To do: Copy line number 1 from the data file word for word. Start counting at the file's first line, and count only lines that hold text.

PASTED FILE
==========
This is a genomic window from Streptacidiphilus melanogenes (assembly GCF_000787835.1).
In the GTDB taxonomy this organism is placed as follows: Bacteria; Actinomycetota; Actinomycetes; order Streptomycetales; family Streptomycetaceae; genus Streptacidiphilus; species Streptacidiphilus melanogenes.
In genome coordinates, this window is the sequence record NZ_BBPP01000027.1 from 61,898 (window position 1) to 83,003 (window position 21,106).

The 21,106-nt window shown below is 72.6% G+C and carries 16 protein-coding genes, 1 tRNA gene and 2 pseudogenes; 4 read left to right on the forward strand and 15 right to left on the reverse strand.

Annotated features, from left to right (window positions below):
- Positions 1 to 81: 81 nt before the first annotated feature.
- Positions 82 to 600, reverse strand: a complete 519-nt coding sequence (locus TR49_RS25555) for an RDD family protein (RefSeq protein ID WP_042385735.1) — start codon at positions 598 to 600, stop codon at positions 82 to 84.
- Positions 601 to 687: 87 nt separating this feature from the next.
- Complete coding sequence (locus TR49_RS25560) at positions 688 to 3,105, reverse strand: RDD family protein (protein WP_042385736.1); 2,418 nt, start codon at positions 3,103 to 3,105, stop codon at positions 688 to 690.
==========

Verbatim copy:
This is a genomic window from Streptacidiphilus melanogenes (assembly GCF_000787835.1).